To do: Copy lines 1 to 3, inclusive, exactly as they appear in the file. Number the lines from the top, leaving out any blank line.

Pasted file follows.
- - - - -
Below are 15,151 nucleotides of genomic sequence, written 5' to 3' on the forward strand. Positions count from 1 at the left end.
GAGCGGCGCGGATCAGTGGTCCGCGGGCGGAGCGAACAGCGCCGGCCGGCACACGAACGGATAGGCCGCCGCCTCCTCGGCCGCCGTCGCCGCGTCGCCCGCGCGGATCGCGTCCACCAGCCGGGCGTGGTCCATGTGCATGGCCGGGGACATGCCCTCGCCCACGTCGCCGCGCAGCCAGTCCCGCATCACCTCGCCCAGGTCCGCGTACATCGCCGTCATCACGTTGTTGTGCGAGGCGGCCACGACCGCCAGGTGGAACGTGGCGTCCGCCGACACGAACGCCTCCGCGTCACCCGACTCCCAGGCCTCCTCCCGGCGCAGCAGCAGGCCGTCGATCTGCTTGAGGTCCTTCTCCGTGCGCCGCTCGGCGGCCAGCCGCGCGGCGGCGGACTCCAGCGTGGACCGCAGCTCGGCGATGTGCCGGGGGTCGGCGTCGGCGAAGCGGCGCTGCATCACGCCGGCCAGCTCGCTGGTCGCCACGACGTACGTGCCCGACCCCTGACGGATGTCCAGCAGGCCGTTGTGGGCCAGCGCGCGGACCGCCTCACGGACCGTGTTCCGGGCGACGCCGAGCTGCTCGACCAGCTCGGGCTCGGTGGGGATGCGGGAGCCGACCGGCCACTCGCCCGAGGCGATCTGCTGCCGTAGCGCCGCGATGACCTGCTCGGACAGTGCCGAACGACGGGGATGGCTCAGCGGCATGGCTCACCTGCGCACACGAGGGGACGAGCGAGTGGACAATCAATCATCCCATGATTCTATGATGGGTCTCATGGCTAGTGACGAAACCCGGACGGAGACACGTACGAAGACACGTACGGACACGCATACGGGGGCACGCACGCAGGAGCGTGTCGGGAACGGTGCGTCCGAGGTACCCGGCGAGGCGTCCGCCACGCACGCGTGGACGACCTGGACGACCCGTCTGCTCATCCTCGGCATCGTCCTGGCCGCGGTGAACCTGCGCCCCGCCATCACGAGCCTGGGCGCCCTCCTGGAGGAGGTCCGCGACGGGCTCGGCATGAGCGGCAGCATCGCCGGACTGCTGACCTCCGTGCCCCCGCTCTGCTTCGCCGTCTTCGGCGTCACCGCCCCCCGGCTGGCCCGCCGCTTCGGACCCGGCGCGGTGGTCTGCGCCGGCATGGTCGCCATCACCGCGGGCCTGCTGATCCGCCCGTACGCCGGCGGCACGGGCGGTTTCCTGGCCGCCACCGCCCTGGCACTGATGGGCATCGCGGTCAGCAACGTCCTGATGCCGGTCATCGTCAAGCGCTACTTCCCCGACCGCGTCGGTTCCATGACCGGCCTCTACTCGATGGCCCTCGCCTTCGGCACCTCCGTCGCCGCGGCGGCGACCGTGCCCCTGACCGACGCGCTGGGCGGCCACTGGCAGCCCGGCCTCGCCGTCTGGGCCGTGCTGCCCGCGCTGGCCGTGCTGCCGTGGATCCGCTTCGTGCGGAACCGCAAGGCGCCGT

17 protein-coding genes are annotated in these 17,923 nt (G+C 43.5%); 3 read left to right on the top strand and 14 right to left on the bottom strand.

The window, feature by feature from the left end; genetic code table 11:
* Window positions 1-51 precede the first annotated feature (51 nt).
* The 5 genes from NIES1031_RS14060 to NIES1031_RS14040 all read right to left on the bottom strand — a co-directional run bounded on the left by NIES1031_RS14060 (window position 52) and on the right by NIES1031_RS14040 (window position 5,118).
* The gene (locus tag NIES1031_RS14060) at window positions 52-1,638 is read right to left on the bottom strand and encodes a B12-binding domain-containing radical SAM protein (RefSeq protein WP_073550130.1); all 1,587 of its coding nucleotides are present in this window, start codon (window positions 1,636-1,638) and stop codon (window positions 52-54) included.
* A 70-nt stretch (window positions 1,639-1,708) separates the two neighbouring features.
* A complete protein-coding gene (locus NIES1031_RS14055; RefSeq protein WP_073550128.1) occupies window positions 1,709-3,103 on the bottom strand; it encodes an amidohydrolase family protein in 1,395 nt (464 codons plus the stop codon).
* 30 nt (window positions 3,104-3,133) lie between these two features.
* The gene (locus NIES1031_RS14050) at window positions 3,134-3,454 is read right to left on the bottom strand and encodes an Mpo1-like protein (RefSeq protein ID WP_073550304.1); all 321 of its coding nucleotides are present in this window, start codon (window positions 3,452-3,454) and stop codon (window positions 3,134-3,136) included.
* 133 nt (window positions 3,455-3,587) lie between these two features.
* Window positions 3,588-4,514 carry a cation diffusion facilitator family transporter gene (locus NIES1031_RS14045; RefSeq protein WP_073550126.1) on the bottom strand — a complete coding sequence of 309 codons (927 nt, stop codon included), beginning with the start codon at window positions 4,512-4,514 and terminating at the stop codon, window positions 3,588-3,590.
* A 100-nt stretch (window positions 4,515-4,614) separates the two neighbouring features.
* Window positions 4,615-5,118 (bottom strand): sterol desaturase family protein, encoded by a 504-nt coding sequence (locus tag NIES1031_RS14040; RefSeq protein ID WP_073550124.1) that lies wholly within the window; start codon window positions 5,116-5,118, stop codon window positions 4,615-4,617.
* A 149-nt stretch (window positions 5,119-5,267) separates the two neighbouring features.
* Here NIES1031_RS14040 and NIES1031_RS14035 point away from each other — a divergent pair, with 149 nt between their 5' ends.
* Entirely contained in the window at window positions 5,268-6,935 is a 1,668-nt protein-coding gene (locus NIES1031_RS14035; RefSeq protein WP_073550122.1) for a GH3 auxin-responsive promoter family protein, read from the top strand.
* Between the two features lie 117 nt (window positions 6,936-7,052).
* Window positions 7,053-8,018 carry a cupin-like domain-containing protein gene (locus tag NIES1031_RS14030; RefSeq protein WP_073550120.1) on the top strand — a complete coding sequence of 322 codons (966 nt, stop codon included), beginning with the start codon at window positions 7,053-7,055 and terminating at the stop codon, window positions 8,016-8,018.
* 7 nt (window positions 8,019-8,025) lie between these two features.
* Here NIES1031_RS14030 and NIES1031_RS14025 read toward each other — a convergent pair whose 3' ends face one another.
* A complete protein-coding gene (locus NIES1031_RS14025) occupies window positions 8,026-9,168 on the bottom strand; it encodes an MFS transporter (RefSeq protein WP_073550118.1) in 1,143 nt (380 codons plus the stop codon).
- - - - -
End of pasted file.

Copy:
Below are 15,151 nucleotides of genomic sequence, written 5' to 3' on the forward strand. Positions count from 1 at the left end.
GAGCGGCGCGGATCAGTGGTCCGCGGGCGGAGCGAACAGCGCCGGCCGGCACACGAACGGATAGGCCGCCGCCTCCTCGGCCGCCGTCGCCGCGTCGCCCGCGCGGATCGCGTCCACCAGCCGGGCGTGGTCCATGTGCATGGCCGGGGACATGCCCTCGCCCACGTCGCCGCGCAGCCAGTCCCGCATCACCTCGCCCAGGTCCGCGTACATCGCCGTCATCACGTTGTTGTGCGAGGCGGCCACGACCGCCAGGTGGAACGTGGCGTCCGCCGACACGAACGCCTCCGCGTCACCCGACTCCCAGGCCTCCTCCCGGCGCAGCAGCAGGCCGTCGATCTGCTTGAGGTCCTTCTCCGTGCGCCGCTCGGCGGCCAGCCGCGCGGCGGCGGACTCCAGCGTGGACCGCAGCTCGGCGATGTGCCGGGGGTCGGCGTCGGCGAAGCGGCGCTGCATCACGCCGGCCAGCTCGCTGGTCGCCACGACGTACGTGCCCGACCCCTGACGGATGTCCAGCAGGCCGTTGTGGGCCAGCGCGCGGACCGCCTCACGGACCGTGTTCCGGGCGACGCCGAGCTGCTCGACCAGCTCGGGCTCGGTGGGGATGCGGGAGCCGACCGGCCACTCGCCCGAGGCGATCTGCTGCCGTAGCGCCGCGATGACCTGCTCGGACAGTGCCGAACGACGGGGATGGCTCAGCGGCATGGCTCACCTGCGCACACGAGGGGACGAGCGAGTGGACAATCAATCATCCCATGATTCTATGATGGGTCTCATGGCTAGTGACGAAACCCGGACGGAGACACGTACGAAGACACGTACGGACACGCATACGGGGGCACGCACGCAGGAGCGTGTCGGGAACGGTGCGTCCGAGGTACCCGGCGAGGCGTCCGCCACGCACGCGTGGACGACCTGGACGACCCGTCTGCTCATCCTCGGCATCGTCCTGGCCGCGGTGAACCTGCGCCCCGCCATCACGAGCCTGGGCGCCCTCCTGGAGGAGGTCCGCGACGGGCTCGGCATGAGCGGCAGCATCGCCGGACTGCTGACCTCCGTGCCCCCGCTCTGCTTCGCCGTCTTCGGCGTCACCGCCCCCCGGCTGGCCCGCCGCTTCGGACCCGGCGCGGTGGTCTGCGCCGGCATGGTCGCCATCACCGCGGGCCTGCTGATCCGCCCGTACGCCGGCGGCACGGGCGGTTTCCTGGCCGCCACCGCCCTGGCACTGATGGGCATCGCGGTCAGCAACGTCCTGATGCCGGTCATCGTCAAGCGCTACTTCCCCGACCGCGTCGGTTCCATGACCGGCCTCTACTCGATGGCCCTCGCCTTCGGCACCTCCGTCGCCGCGGCGGCGACCGTGCCCCTGACCGACGCGCTGGGCGGCCACTGGCAGCCCGGCCTCGCCGTCTGGGCCGTGCTGCCCGCGCTGGCCGTGCTGCCGTGGATCCGCTTCGTGCGGAACCGCAAGGCGCCGT

17 protein-coding genes are annotated in these 17,923 nt (G+C 43.5%); 3 read left to right on the top strand and 14 right to left on the bottom strand.